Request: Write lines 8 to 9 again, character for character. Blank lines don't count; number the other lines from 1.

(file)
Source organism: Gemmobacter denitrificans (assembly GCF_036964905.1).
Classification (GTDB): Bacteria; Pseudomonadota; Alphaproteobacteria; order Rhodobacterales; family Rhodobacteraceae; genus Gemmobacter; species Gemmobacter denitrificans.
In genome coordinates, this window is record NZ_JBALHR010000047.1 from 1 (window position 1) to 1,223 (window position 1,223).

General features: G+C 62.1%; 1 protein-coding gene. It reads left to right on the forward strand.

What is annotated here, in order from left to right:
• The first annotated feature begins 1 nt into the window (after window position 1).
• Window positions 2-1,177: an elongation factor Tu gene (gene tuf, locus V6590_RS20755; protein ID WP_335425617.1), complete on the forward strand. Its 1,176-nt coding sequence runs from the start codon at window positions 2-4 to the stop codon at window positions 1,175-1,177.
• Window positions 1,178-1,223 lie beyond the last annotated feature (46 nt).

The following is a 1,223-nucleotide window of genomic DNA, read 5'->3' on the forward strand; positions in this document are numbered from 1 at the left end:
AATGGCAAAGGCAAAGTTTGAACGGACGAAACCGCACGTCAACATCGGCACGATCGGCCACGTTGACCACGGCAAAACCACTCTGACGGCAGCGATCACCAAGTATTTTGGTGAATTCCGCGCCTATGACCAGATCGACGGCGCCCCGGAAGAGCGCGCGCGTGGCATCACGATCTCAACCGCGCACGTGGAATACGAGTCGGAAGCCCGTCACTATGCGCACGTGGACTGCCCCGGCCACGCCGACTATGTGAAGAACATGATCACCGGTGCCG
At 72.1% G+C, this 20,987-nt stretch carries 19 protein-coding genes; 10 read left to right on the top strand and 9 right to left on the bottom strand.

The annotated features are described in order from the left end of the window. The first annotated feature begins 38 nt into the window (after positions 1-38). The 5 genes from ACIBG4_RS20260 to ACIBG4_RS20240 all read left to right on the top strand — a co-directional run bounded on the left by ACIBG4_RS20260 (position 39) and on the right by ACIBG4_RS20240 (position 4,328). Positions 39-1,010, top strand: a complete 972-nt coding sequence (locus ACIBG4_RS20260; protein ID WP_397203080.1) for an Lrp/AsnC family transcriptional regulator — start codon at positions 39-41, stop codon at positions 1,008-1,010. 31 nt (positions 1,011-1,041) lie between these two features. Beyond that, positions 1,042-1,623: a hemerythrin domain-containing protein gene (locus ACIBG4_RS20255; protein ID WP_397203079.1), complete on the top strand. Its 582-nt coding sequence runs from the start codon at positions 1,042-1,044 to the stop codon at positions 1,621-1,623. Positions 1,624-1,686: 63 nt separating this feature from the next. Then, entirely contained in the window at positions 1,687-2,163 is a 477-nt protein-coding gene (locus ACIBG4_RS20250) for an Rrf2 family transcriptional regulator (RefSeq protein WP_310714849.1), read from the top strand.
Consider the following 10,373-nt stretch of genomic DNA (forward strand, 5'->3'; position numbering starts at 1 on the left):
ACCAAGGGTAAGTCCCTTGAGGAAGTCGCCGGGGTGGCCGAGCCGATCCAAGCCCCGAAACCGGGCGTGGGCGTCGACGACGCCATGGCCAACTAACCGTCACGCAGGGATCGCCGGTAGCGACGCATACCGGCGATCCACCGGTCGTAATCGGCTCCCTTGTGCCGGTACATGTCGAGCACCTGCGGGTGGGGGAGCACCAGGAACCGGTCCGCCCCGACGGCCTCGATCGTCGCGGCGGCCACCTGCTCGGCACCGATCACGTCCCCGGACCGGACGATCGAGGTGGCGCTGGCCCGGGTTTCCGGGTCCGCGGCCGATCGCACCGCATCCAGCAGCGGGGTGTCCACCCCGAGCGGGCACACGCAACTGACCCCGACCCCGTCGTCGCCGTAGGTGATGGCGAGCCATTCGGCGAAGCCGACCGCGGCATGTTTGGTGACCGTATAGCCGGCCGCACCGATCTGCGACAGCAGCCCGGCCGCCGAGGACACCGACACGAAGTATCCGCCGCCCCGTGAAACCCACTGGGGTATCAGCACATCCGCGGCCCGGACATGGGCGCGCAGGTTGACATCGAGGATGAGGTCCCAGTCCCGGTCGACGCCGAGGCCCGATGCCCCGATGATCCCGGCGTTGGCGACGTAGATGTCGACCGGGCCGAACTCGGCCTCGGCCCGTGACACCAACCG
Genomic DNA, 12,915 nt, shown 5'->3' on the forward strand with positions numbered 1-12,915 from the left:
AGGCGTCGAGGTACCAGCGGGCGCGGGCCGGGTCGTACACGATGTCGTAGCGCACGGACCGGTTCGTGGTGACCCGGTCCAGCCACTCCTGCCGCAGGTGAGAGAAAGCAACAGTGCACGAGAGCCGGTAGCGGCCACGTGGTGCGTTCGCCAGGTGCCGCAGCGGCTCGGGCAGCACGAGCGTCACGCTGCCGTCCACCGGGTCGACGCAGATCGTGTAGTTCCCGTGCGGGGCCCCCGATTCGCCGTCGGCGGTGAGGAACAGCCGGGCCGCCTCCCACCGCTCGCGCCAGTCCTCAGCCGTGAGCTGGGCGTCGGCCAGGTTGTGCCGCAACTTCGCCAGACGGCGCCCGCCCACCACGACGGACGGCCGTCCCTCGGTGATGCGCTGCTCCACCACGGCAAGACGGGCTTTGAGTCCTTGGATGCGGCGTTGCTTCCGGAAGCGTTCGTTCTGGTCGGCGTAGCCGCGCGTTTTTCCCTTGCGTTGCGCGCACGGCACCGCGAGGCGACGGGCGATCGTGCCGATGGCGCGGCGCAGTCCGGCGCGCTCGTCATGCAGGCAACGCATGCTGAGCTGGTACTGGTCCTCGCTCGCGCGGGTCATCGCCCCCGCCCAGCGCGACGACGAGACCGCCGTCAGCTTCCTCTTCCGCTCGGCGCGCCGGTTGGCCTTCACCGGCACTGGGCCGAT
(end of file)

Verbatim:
• Window positions 1,178-1,223 lie beyond the last annotated feature (46 nt).

The following is a 1,223-nucleotide window of genomic DNA, read 5'->3' on the forward strand; positions in this document are numbered from 1 at the left end: